It's worse than just being behind. Behind is a solvable problem. Basic IDE features like auto-completion/typo checking are impossible for the IDE when the content of an object can't be known until run-time. Consider a simple example that uses a random number to either define a given property on an object or not - the IDE fundamentally cannot know whether than property should show up in its autocomplete list. So I think the poor quality of the tools can also be blamed on poor JS design. JSDoc provides reasonable solution to this problem at the cost of writing a bunch of documentation that would be pedantic in other languages and negates weak types (not enforced unfortunately). I compare this to documenting every "int foo = 0;" in C++ with a comment saying "//this is an integer".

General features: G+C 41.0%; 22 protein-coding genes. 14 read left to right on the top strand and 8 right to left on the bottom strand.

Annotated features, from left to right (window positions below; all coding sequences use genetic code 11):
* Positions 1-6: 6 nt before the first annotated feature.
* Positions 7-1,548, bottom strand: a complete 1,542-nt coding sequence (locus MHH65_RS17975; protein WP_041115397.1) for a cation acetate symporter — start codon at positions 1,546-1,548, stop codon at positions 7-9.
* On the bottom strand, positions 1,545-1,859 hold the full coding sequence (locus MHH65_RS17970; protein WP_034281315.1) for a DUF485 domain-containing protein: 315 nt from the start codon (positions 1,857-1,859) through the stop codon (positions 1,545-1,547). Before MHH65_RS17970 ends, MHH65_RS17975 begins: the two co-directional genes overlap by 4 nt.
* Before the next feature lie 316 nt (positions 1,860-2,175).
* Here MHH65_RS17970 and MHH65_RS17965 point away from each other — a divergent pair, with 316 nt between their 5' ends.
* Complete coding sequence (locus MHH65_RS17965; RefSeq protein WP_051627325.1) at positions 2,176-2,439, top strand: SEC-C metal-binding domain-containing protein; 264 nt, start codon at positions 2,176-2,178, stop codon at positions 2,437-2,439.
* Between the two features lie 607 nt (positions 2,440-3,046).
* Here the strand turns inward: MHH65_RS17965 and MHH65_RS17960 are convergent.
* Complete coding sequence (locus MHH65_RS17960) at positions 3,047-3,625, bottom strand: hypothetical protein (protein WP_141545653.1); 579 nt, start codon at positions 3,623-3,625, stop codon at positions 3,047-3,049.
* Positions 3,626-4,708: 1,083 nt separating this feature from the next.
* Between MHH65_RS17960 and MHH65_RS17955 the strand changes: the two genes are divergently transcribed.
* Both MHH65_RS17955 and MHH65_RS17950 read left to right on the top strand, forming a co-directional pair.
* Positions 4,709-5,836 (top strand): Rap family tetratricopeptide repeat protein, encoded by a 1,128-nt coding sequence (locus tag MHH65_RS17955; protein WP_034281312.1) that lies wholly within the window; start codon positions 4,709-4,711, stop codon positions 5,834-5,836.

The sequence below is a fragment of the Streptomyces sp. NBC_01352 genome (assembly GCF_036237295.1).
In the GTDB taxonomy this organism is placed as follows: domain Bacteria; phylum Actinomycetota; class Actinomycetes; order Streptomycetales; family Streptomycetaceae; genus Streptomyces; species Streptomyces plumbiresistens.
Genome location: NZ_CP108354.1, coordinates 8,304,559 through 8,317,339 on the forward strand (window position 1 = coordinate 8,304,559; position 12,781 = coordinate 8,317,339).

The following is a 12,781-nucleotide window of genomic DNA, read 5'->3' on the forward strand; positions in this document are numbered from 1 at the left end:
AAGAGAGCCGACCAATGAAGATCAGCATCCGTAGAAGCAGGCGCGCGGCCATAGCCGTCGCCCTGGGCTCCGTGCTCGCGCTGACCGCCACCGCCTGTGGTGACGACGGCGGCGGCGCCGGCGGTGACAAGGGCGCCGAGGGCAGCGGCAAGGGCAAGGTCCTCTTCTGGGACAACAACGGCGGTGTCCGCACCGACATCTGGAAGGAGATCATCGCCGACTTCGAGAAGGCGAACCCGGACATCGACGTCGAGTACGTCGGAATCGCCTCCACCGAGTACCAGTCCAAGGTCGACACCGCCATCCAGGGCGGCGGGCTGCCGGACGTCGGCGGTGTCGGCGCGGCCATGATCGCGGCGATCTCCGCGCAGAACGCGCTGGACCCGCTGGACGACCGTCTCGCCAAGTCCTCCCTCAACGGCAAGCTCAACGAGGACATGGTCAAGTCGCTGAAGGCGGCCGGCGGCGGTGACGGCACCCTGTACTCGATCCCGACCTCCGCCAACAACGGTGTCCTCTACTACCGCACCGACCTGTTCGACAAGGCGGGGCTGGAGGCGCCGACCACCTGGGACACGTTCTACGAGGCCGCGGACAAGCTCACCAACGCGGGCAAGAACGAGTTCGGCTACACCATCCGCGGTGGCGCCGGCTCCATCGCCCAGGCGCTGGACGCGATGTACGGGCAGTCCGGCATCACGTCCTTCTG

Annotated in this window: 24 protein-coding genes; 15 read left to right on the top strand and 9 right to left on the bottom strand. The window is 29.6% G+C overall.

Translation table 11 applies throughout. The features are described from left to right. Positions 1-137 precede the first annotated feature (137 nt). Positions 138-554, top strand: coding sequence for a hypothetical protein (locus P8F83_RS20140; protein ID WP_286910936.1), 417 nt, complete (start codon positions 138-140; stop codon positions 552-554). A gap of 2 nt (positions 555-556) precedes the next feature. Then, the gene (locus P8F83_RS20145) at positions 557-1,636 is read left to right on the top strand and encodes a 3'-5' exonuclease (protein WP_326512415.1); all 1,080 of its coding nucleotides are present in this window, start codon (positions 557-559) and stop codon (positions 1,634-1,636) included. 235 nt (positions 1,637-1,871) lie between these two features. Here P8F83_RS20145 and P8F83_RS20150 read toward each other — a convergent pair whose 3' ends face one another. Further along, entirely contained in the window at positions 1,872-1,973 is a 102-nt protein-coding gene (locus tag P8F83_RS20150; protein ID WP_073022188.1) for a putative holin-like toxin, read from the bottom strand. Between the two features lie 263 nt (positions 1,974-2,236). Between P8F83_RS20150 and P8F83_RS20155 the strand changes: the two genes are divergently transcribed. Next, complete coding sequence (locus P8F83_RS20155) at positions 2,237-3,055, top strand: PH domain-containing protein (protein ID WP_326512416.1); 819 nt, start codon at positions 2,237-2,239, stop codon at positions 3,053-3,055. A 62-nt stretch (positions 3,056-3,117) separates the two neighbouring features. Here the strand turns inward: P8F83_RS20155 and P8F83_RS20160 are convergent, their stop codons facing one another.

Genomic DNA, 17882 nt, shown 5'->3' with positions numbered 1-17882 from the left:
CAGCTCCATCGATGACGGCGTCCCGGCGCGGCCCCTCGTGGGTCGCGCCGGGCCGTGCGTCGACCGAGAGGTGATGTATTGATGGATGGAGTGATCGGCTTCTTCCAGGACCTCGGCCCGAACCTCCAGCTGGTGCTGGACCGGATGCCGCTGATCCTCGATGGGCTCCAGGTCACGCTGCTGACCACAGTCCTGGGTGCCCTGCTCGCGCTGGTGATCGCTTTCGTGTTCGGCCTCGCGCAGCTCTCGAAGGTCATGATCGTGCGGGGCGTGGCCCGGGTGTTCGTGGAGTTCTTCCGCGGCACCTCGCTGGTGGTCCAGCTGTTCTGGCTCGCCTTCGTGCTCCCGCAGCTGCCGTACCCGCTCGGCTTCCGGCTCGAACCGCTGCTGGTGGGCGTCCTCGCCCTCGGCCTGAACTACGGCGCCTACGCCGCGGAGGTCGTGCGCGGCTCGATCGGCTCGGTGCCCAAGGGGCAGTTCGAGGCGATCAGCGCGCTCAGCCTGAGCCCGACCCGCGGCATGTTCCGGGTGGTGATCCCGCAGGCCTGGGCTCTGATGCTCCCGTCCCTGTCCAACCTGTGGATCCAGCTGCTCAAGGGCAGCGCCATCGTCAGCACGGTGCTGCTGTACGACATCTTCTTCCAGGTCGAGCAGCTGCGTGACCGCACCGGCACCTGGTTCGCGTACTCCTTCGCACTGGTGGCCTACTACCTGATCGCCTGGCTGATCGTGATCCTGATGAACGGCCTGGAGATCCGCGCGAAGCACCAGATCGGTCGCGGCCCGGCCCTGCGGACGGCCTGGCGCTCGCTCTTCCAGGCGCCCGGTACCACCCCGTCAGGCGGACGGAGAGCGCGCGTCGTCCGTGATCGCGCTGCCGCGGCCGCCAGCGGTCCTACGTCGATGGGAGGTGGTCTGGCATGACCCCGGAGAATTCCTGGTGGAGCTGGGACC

Ultimately, I feel the lesson comes down to this: Weakly-typed languages are for smaller projects than strongly-typed languages.
Unfortunately, if you need to do something in a browser you don't really have a strongly typed option right now. That is also a solvable problem, and as the browser becomes more and more important as a platform someone will solve it. Though, if you'd have asked me 10 years ago I'd have at least expected to be able to see the solution on the horizon by this point.
"All of this is done wirelessly and doesn't require the use of any exploit or security vulnerability"
"...detects the wireless signal sent out by a target drone, injects WiFi packets into the target’s connection, de-authenticates it from its real controller and then authenticates it to the Skyjack drone"
Uhh... for what definition of "security vulnerability" is this not a "security vulnerability"?
Never attribute to malice that which can be explained by incompetence.